Job-hopping can raise serious red flags when employers review your résumé and see that you’ve held several positions in a matter of months.
They’ll wonder if you left your previous positions on your own, and if so, they'll question your loyalty to any company.
If you didn’t leave on your own volition, they’ll wonder what caused your termination from each of the companies.
Companies value longevity in your past experience because it speaks to your engagement as an employee, and it ensures your capabilities in a particular skill.
In other words, you’re less of a risk if you stick it out with a particular company.
On the flip side, things are changing.
Whereas our parents’ generation would stay in the same company for over 30 years, this generation is projected to have 15 to 20 jobs before retirement.
Job-hopping is very quickly becoming the norm.
So if you were the one who made the decision to leave your previous roles, you’re not necessarily at a disadvantage.
You just need to know how to spin it.
Here are three things you can utilize to ease the doubts of any interviewer:
1. Actually, you do have a lot of experience.
The caveat to using this as leverage during your interview is that it only works if you were able to accomplish something impressive in a short amount of time at the company.
Employers are always looking for candidates who can efficiently and positively contribute to the company, whether that’s in the form of more sales, user acquisition, product and service improvements or brand visibility.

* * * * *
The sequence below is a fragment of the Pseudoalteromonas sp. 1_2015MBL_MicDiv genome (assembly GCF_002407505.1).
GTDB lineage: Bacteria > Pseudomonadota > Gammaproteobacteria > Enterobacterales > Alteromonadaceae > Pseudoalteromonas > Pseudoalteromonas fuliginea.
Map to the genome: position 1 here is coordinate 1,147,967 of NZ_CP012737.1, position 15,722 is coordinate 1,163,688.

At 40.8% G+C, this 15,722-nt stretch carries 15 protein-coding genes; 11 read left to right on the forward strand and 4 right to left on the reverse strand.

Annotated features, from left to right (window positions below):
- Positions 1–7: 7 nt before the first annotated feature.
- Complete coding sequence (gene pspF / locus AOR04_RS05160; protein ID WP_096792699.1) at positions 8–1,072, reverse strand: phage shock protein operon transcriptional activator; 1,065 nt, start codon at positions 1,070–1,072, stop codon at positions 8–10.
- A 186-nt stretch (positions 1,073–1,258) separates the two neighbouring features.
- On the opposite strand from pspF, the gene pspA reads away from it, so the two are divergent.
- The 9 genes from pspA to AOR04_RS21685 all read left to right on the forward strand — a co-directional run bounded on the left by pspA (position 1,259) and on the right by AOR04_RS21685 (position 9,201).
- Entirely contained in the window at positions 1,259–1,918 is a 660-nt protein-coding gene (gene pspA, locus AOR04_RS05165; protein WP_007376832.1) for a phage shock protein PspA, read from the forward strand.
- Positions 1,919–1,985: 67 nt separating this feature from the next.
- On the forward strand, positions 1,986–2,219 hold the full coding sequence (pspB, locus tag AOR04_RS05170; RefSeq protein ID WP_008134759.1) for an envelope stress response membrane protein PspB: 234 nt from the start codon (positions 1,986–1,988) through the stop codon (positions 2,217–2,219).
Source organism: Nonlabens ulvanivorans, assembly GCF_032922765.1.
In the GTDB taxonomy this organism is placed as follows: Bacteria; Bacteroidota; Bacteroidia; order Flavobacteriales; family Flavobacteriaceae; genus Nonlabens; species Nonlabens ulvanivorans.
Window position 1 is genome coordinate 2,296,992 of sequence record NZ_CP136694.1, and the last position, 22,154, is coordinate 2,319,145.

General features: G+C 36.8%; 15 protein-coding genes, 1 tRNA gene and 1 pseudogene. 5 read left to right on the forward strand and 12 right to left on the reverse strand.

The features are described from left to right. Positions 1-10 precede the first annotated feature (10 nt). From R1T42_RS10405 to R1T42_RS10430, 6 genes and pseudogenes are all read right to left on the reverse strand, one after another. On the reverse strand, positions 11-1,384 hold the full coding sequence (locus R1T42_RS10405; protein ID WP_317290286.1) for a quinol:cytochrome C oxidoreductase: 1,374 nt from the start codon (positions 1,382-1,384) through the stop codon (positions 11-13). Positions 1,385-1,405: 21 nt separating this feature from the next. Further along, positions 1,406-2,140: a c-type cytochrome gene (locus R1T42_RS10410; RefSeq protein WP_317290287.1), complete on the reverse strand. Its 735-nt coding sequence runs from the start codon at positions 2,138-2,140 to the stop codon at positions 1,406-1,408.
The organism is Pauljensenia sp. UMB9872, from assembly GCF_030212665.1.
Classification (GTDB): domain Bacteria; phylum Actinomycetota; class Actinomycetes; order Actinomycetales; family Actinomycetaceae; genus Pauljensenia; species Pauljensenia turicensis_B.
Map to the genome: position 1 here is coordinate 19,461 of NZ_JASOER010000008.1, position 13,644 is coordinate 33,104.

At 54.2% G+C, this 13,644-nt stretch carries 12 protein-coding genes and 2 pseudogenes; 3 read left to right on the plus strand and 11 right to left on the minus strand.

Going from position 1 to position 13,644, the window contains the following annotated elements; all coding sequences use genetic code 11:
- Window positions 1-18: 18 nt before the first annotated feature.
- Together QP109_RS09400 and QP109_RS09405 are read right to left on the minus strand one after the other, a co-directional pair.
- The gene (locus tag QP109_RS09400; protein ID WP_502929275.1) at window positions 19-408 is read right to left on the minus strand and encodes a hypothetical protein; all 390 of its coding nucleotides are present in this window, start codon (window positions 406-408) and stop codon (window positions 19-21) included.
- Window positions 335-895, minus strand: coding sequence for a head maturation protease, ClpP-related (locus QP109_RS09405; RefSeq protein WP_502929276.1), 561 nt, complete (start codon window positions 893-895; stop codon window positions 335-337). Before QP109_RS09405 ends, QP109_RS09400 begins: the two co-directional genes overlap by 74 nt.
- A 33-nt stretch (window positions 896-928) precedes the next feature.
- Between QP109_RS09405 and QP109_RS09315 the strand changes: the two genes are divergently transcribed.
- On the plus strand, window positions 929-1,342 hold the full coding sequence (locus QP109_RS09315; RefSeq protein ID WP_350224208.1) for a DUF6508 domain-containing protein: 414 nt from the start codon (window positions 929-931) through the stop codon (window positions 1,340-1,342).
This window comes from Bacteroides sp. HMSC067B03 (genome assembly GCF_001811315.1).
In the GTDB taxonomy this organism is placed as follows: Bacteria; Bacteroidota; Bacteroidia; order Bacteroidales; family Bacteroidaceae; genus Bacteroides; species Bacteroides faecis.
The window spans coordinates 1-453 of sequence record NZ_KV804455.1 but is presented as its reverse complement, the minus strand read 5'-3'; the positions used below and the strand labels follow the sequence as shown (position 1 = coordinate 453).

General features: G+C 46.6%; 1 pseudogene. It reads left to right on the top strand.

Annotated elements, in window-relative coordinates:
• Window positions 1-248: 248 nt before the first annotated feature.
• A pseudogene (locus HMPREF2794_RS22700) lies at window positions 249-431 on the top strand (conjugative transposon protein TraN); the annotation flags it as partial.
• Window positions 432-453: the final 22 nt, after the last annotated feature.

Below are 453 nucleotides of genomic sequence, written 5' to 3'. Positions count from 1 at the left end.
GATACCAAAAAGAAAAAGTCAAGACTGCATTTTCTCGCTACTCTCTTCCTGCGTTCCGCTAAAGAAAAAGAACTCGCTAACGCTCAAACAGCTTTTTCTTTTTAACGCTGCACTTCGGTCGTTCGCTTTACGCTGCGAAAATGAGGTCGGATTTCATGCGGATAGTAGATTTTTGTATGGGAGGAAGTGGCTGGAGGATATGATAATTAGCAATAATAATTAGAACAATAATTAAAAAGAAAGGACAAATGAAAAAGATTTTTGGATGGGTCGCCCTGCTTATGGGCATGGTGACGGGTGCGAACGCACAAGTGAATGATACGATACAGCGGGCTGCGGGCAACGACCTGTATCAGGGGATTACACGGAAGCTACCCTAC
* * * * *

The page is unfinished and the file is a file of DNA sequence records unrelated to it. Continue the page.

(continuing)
You have to be able to show potential employers you were able to add immense value and measurable results, so make sure you’re putting numbers behind your claims.
You could say something like, “By reframing our company’s pitch to potential clients, I was able to increase our monthly sales by 15 percent.”
An extra bonus is if your jobs were in different industries.
You not only have a well-rounded skill set, but you’ll also be able to provide valuable insight when interacting with potential customers or clients who are still working in the industries you left behind.
It’s a great way of connecting and making sure you’re using the right language and tailored approach to help cultivate a business’ following.
2. You can adapt easily and quickly to different environments.
Six-person office to 300-employee corporation? It makes no difference to you.
You fit well in anywhere.
You can transition easily between company cultures where employees have their heads down, eating lunch at their desks, to an office where three different coworkers are filming the CTO trying out a hoverboard for the first time.
Change is inevitable for any growing company, and employers love to see that alterations in your surroundings won’t inhibit your ability to perform.
3. You’ve successfully interacted with a number of different personalities.
Not many people are able to get along with everyone, especially in an office environment where different communication styles and expectations can clash and make productivity a challenge.
But because of your experience, you can accomplish projects and meet deadlines with anyone.
You can warm up the surly employee no one wanted to work with, and you can corral the creative, quirky employee into managing disorganized ideas.
No matter what your new job entails, it’s very likely you’ll come into contact with coworkers, management, clients, customers and even potential new hires coming in for an interview who have different ways of getting their work done and different visions for the company.
You can impress your interviewer by showcasing your people management skills, and putting him or her at ease when considering how well you’ll fit into the team.
Even using all of these points, employers could still be a little wary of extending an offer.
But as long as you’re clearly communicating your value using these three points, it’ll make it that much harder for an employer to say no.
This article was written by Kema Christian-Taylor for WayUp.